Updated: May 22
The title of Alex Garland's third feature film, Men, seems like clickbait. One can imagine, even from the cryptic trailer, that the film is going to "say something." And that could easily come off like some art-class dude who thinks he is woke. It is to Garland's credit here that Men is a deliciously perverse slice of horror film that plays with ideas of the ways in which men hurt women but it never comes off as a lesson. Instead, the film is full of well-observed moments, good performances and some truly shocking imagery.
Garland works on vibes over straightforward storytelling. His works are mood pieces and thus have a tendency to leave some viewers scratching their heads. Men is no different and there will be plenty of people leaving the theater asking themselves "What did I just see?" Try not to overthink it. The story is rather simple, just told in a unique way.
Harper (Jessie Buckley) is traveling to a pastoral country house she rented as the film opens. We learn via flashbacks that she is going there to recover after a traumatic experience. After an intense fight and threats of divorce, she witnesses her husband James (Paapa Essiedu) fall to his death from above their apartment. Shot in super-slow motion, we see their eyes connect as he falls. Her face is of pure terror, his is harder to pin down. Harper is wrestling with what happened and if James intended to kill himself. The flashback scenes continue to complicate our perception of what happened. We learn that James threatened to kill himself if she left him.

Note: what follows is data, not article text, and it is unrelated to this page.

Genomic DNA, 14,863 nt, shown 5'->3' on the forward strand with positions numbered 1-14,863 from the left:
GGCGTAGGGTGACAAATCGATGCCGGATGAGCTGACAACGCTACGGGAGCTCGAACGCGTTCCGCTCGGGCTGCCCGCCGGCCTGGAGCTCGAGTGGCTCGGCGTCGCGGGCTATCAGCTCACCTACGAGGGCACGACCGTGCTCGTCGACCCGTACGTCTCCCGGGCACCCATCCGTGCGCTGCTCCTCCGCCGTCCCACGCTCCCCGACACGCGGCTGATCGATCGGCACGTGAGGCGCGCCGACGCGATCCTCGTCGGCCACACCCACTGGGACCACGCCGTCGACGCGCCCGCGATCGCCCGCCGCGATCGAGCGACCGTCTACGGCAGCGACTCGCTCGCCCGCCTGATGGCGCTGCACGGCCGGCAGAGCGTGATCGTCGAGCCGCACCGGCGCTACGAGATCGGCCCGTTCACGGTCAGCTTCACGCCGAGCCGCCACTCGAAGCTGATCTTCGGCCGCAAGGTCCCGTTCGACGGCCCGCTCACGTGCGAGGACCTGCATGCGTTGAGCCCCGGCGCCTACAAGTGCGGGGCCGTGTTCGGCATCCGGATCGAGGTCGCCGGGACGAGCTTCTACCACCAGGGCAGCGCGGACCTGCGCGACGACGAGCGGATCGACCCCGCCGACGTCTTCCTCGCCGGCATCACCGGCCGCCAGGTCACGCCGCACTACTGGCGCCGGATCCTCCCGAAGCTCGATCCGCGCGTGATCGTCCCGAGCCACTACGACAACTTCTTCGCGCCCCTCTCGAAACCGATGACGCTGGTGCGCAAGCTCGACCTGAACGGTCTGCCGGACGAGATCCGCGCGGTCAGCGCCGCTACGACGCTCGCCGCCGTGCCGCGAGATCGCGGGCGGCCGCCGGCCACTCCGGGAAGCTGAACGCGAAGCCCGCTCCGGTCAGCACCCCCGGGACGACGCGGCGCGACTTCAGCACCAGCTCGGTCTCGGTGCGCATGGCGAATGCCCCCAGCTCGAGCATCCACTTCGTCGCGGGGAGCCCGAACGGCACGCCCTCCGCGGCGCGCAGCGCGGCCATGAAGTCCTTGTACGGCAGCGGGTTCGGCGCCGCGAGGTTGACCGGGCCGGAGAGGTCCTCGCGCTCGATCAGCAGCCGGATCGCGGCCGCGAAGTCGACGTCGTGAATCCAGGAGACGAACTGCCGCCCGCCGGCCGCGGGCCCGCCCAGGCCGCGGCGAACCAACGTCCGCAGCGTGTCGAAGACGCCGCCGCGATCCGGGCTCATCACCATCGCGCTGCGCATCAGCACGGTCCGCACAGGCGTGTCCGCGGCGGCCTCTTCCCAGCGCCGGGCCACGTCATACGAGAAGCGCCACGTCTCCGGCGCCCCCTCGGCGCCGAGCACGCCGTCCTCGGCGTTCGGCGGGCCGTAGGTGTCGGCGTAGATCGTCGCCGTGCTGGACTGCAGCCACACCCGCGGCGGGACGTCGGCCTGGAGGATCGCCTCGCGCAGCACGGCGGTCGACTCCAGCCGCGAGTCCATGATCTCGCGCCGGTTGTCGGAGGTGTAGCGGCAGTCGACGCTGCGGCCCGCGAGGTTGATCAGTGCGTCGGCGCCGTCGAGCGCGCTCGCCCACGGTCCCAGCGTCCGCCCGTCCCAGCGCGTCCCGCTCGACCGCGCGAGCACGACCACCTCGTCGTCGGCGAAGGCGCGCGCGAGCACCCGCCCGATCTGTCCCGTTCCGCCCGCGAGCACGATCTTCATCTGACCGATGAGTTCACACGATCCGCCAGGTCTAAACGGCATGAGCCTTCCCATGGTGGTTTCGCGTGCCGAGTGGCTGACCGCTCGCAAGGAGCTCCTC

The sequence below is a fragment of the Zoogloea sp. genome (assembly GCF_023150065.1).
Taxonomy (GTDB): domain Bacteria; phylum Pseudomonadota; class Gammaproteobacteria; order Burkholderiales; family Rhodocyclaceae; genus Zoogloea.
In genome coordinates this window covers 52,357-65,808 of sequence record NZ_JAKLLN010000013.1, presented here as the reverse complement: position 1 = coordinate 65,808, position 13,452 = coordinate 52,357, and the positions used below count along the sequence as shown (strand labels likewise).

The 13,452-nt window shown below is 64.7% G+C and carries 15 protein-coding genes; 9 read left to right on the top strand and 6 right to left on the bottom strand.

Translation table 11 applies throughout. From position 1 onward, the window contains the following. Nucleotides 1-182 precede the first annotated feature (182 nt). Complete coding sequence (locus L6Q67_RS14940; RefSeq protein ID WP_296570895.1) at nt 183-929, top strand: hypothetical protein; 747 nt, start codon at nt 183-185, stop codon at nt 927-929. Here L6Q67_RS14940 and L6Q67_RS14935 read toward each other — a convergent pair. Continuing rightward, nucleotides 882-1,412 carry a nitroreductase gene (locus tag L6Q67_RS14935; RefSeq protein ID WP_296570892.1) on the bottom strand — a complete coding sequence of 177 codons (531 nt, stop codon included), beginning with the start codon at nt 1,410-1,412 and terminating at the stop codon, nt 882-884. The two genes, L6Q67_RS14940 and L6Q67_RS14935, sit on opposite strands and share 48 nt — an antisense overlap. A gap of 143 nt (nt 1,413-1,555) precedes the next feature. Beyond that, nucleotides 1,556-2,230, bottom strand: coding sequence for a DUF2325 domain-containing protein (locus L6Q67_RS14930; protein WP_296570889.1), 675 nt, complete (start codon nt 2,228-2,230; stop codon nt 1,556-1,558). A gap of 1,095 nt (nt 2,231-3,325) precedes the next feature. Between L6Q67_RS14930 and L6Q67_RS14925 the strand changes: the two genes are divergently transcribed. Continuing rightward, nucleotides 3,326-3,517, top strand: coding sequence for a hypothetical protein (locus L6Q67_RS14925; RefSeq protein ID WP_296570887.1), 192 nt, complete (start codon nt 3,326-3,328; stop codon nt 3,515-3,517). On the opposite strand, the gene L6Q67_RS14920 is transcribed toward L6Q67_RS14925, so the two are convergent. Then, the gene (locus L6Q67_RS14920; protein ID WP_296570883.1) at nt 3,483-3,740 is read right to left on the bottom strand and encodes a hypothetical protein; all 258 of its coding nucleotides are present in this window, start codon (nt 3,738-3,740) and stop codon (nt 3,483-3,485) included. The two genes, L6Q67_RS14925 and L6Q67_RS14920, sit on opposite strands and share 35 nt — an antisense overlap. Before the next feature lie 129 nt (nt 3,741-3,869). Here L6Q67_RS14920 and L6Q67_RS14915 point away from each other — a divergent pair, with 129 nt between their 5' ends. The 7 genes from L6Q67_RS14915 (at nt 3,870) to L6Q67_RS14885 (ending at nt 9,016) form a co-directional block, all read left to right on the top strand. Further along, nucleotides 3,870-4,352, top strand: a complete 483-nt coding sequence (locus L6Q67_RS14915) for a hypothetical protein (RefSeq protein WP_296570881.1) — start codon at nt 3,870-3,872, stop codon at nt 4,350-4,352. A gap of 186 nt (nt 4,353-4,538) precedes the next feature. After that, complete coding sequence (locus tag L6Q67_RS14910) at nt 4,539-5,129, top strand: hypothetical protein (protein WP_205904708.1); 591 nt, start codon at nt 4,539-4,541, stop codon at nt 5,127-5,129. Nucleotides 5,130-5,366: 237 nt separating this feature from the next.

The large estate Harper inhabits will recall many horror films in which someone is grieving in a large house. Garland sprinkles in Biblical allusions throughout the film, most strikingly as Harper arrives to the manner and eats an apple from a tree in the yard. The caretaker (Rory Kinnear, in one of many roles) tells her the fruit is forbidden.
One of the central concepts of the film is to have Kinnear play all the men in the small rural town that surrounds the estate. This strong visual cue gives you everything you need to know about what Men has on its mind. As Harper encounters more men in the town, each crosses a line. At first, it is just the caretaker who assumes Harper should be traveling with her hubby. Later it is an unwelcomed touch. After that, things turn more aggressive as Harper is stalked by a naked man.
Garland's direction is assured as ever. He is working in full horror mode, creating one of the best "he's outside the window" scenes since John Carpenter's Halloween. Garland riffs on horror tropes in creative ways as the film becomes increasingly surreal, all culminating in one of the most outrageous body horror sequences since Society.
Many will get caught up in the myriad of folk horror, Biblical allusions, and shocking gore but Men is clearer than it may first appear. This is a horror movie that functions in reverse, as the evil presence Harper initially encounters grows increasingly pathetic as the film goes on. Along the way, Garland makes pointed remarks to the men watching about what we are capable of making women feel. Smart, unsettling, and truly bonkers at times, this is an admirable horror film that swings for the fences. At the center of it are two fantastic performances from Buckley and Kinnear.